TELECOM Digest OnLine - Sorted: From Our Archives: 1982 Volume 2 Issue 33

From Our Archives: 1982 Volume 2 Issue 33

TELECOM Digest Editor (
Sat, 15 Apr 2006 23:58:00 EDT

In the ajoining article in this issue, written by John Markoff
detailing Mr. Goodfellow and his lack of a patent for his wireless
email invention. Mr. Markoff included an illustration in the form of
the article from TELECOM Digest discussing it. I am repriting that
issue of the Digest here, so that everyone can see what Mr. Goodfellow
was talking about.

17-Mar-82 19:45:11-PST,10084;000000000000
Mail-From: JSOL created at 17-Mar-82 19:44:12
Date: 17 Mar 1982 1944-PST
From: Jon Solomon <TELECOM at USC-ECLB>
Subject: TELECOM Digest V2 #33
Sender: JSOL at USC-ECLB

TELECOM AM Digest Thursday, 18 Mar 1982 Volume 2 : Issue 33

Today's Topics:
Technology For Tomorrow - New Products Available Today
"Unbelievable" Answering Machine Feature
Try Sending A Telegram These Days
Comparison of Long Distance Alternative Services - ITT, MCI, SPRINT

Date: 17 Mar 1982 0025-PST
Sender: GEOFF at SRI-CSL
Subject: Real World services for the Technological Elite.
From: the tty of Geoffrey S. Goodfellow
Reply-To: Geoff at SRI-CSL

"Go out and see what the real world as to offer."

-Gerry Todd, SCTV

I did, and here are two spiffy services you can get:

1) Electronic Mail for people on the move . . .

For the lucky residents of the San Francisco Bay Area and the Greater
Los Angeles area, you can get a device called a MetaGram Receiver
(MR-80), which is, for the most part, a `Digital Pager'. An MR-80 (in
the process of being trademarked as `THE MESSENGER') allows you to:

. Receive & store one or more messages up to a total of
940 characters in length --and selectively read, reread,
or delete these messages.

. Take your MetaGram receiver anywhere [I have mine
clipped onto my belt most of the time] because it is
small 6.5" x 1.5" x 2.75", lightweight 10 oz., and
battery operated. [operates for 18 hours and then
requires 6 hours charge -- unit remains fully
operational while its being charged.]

. The MetaGram Receiver can alert you by choice of
flashing display (great for getting confidential
messages passed to you in meetings), beep and/or
vibrating action.

. You can have messages sent to you at anytime by simply
calling (via an 800 IN-WATS #) a dispatcher [for those
without a terminal and modem], or by dialing local
numbers all over the Bay Area and Greater Los Angeles
area and typing in the messages yourself.

. You can receive messages in any city in which this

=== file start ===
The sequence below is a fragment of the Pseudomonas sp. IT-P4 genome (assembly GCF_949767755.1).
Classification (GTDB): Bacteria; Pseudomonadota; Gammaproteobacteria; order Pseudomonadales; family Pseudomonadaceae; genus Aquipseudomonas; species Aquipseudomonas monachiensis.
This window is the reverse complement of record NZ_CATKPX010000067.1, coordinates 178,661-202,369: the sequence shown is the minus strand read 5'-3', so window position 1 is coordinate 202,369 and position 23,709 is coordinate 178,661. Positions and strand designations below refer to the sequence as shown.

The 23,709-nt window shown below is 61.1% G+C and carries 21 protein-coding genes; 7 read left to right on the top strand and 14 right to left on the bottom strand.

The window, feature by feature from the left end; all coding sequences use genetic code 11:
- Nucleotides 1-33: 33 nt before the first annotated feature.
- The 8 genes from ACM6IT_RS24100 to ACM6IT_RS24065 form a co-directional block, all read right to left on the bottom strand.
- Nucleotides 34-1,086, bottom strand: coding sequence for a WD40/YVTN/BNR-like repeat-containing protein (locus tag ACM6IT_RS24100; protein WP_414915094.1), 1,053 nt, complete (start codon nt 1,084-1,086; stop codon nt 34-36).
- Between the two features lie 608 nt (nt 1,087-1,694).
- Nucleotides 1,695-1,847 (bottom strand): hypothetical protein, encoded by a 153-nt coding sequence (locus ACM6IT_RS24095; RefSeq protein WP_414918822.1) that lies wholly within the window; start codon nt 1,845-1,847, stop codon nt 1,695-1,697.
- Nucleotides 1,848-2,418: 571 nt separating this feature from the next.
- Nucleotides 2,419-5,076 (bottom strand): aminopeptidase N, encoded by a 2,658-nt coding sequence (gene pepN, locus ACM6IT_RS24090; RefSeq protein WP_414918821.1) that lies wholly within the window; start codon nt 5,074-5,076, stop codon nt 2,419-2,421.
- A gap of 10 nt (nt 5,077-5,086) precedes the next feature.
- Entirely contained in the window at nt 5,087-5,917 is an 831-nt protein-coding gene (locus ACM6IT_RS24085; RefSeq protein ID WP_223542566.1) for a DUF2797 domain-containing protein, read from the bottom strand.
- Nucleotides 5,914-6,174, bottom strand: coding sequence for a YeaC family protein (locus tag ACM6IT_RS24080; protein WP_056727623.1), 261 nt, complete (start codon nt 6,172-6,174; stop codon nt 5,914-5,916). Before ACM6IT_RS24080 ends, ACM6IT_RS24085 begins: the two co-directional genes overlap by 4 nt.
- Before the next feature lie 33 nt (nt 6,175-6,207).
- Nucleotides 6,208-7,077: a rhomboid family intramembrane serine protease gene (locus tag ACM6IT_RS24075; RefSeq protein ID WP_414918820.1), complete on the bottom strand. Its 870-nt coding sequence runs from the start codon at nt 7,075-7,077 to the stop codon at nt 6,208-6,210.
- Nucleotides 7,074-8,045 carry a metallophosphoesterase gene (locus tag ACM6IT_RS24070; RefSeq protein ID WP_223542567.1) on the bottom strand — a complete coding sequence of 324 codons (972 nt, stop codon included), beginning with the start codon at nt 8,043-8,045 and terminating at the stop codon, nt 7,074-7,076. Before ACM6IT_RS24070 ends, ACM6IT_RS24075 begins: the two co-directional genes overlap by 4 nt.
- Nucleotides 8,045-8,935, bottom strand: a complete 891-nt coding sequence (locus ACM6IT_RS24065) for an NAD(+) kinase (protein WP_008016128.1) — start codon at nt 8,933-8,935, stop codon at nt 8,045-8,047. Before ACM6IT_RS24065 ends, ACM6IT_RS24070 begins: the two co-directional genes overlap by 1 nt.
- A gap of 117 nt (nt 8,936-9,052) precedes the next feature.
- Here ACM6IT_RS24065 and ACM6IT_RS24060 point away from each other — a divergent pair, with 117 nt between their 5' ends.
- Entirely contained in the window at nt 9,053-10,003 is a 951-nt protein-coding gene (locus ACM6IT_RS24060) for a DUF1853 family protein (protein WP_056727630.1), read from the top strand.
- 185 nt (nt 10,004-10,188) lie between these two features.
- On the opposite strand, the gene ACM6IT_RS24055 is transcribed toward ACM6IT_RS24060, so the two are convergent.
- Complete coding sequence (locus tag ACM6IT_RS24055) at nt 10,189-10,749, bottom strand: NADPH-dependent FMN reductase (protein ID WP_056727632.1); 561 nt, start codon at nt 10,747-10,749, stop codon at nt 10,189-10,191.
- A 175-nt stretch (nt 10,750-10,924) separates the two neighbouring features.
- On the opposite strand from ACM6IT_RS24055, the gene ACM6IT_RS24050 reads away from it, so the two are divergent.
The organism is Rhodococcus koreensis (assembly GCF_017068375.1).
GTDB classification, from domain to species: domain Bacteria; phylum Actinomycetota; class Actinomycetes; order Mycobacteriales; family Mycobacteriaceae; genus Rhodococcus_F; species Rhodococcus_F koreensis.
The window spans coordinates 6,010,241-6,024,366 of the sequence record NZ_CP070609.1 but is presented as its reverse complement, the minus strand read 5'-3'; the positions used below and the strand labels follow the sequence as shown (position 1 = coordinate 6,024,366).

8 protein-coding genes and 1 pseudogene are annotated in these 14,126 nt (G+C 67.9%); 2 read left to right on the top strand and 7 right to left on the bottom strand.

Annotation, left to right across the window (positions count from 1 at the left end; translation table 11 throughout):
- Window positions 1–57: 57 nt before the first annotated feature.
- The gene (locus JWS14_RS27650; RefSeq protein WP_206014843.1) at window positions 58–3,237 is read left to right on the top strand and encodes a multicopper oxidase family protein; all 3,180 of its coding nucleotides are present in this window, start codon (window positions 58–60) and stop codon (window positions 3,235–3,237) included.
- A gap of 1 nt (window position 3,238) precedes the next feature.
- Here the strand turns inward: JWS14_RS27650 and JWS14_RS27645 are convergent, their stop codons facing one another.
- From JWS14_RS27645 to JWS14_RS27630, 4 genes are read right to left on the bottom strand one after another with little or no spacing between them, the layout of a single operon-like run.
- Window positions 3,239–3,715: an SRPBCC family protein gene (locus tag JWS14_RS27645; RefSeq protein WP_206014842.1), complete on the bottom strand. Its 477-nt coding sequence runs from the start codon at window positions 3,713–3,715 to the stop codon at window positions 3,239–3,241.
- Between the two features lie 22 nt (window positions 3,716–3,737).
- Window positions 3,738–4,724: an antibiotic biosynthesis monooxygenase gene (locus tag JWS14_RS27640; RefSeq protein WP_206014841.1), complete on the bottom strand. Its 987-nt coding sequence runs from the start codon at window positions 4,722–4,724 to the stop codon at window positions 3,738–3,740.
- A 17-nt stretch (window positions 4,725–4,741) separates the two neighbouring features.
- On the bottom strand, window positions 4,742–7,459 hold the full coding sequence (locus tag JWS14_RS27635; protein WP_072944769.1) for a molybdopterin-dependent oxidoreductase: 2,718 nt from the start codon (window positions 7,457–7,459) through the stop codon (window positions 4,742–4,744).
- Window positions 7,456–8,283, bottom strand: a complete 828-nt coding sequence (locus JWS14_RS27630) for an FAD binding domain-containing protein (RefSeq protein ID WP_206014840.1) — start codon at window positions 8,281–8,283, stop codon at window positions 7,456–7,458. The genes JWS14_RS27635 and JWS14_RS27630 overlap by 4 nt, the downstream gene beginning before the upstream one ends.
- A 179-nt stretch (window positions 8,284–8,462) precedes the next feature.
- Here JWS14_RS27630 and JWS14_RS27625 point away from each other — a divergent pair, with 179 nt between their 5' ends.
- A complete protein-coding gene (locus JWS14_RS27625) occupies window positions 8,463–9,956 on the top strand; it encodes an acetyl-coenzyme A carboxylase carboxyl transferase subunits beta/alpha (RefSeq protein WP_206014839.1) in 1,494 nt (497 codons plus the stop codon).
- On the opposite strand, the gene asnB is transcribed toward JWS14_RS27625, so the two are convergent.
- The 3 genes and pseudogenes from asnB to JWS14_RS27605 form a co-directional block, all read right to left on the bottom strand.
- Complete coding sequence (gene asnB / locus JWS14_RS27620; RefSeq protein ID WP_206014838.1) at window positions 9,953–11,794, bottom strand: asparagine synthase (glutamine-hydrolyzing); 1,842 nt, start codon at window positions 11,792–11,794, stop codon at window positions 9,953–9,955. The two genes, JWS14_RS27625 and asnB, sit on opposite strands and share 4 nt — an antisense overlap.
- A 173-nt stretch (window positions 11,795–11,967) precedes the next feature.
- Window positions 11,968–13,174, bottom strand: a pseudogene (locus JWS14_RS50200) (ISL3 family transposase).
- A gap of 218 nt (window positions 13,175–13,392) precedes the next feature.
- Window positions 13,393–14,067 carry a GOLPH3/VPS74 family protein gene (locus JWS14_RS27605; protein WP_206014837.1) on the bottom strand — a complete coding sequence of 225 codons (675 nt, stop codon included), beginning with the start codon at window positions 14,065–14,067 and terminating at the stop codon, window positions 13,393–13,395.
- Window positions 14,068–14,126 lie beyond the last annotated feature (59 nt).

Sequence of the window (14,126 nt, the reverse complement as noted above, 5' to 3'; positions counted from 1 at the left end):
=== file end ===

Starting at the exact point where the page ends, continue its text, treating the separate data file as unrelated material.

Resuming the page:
service exists. [I receive messages both in LA and SF
areas with my unit].

. There is a hardcopy printer option which you can slide
your unit into, and get automatic printout when msgs
come in.

The MR-80 has a 20 char wide LED display which shows msgs line by
line. You can freeze a frame in the display [handy for reeling off
numbers to the mobile operator when driving and placing a call from
your car phone]. The MetaNet system also sends out periodic msgs to
all units about every 2 minutes, and if you miss two of these periodic
`watchdog' msgs, your unit lets you know you're out of range.

An ARPANET to MetaNet Gateway exists (and an improved version is under
development), which allows ARPANET users to send msgs to people on the
MetaNet without having to run and find a terminal with a modem on it
or go thru the human dispatcher.

I.e. so you can now do fun things like be driving down the road and
have a message appear that says: [YOU HAVE NEW MAIL].

The service itself costs $60/mo, and that includes 4000 characters
worth of traffic. Traffic above the 4000 characters is a half-a-cent
a character. There currently is no different between self-dispatched
msgs and msgs send via the human dispatcher.

Further information available from LIGHTNING COMMUNICATIONS, 6173
Purple Sage Court, San Jose, CA 95119 or via the phone: 408/354-1226.

2) Turn any telephone into a complete electronic message service.

A service called `VoiceMail' allows you to purchase a VoiceMailbox. A
VoiceMailbox differs from the traditional answering machine in that it
is two-way (between two VoiceMail subscribers). I can call in (on an
IN-WATS 800 #, tollfree Inter or Intra state), and leave a `Voice
Message' for you in your VoiceMailbox. Later, when you call in, you
`play' my message, and can then hit REPLY (a single key touch tone
operation) to answer my message. VoiceMail also allows you to delay
delivery of voice messages to other subscribers or call-out
periodically (until the phone is answered) to deliver messages to

With VoiceMail, you can:

. Send a message of any length to any VoiceMail subscriber
or to a group of subscribers.

. Have messages sent immediately or sent later at a
specific time.

. Receive messages from any VoiceMail subscriber or from